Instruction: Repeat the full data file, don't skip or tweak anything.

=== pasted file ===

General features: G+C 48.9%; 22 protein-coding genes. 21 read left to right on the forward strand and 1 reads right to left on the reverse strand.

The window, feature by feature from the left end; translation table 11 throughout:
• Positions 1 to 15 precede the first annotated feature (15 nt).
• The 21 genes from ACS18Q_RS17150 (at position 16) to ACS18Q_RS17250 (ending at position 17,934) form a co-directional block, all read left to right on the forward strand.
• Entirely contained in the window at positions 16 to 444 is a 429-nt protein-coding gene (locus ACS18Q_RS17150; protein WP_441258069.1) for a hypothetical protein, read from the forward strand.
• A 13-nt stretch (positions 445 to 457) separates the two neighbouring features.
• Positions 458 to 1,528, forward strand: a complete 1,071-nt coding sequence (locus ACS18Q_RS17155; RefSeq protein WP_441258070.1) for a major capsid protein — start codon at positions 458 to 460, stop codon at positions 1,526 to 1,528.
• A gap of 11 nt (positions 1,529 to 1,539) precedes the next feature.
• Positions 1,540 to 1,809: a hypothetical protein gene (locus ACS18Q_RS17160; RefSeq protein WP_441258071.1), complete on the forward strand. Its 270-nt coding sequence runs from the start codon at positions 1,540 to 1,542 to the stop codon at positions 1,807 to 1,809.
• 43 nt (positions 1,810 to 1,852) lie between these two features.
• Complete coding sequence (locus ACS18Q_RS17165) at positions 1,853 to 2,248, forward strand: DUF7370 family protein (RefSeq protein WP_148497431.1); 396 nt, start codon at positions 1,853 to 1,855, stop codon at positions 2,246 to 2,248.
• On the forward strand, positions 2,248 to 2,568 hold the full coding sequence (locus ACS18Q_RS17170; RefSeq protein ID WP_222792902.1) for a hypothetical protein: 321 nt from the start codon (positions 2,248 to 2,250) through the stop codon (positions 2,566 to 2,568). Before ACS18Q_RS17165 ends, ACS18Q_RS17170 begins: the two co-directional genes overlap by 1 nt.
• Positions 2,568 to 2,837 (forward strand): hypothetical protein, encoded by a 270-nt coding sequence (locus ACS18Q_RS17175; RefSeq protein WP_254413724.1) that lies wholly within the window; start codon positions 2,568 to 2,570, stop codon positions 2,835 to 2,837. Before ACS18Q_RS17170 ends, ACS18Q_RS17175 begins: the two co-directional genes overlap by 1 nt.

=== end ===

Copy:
General features: G+C 48.9%; 22 protein-coding genes. 21 read left to right on the forward strand and 1 reads right to left on the reverse strand.

The window, feature by feature from the left end; translation table 11 throughout:
• Positions 1 to 15 precede the first annotated feature (15 nt).
• The 21 genes from ACS18Q_RS17150 (at position 16) to ACS18Q_RS17250 (ending at position 17,934) form a co-directional block, all read left to right on the forward strand.
• Entirely contained in the window at positions 16 to 444 is a 429-nt protein-coding gene (locus ACS18Q_RS17150; protein WP_441258069.1) for a hypothetical protein, read from the forward strand.
• A 13-nt stretch (positions 445 to 457) separates the two neighbouring features.
• Positions 458 to 1,528, forward strand: a complete 1,071-nt coding sequence (locus ACS18Q_RS17155; RefSeq protein WP_441258070.1) for a major capsid protein — start codon at positions 458 to 460, stop codon at positions 1,526 to 1,528.
• A gap of 11 nt (positions 1,529 to 1,539) precedes the next feature.
• Positions 1,540 to 1,809: a hypothetical protein gene (locus ACS18Q_RS17160; RefSeq protein WP_441258071.1), complete on the forward strand. Its 270-nt coding sequence runs from the start codon at positions 1,540 to 1,542 to the stop codon at positions 1,807 to 1,809.
• 43 nt (positions 1,810 to 1,852) lie between these two features.
• Complete coding sequence (locus ACS18Q_RS17165) at positions 1,853 to 2,248, forward strand: DUF7370 family protein (RefSeq protein WP_148497431.1); 396 nt, start codon at positions 1,853 to 1,855, stop codon at positions 2,246 to 2,248.
• On the forward strand, positions 2,248 to 2,568 hold the full coding sequence (locus ACS18Q_RS17170; RefSeq protein ID WP_222792902.1) for a hypothetical protein: 321 nt from the start codon (positions 2,248 to 2,250) through the stop codon (positions 2,566 to 2,568). Before ACS18Q_RS17165 ends, ACS18Q_RS17170 begins: the two co-directional genes overlap by 1 nt.
• Positions 2,568 to 2,837 (forward strand): hypothetical protein, encoded by a 270-nt coding sequence (locus ACS18Q_RS17175; RefSeq protein WP_254413724.1) that lies wholly within the window; start codon positions 2,568 to 2,570, stop codon positions 2,835 to 2,837. Before ACS18Q_RS17170 ends, ACS18Q_RS17175 begins: the two co-directional genes overlap by 1 nt.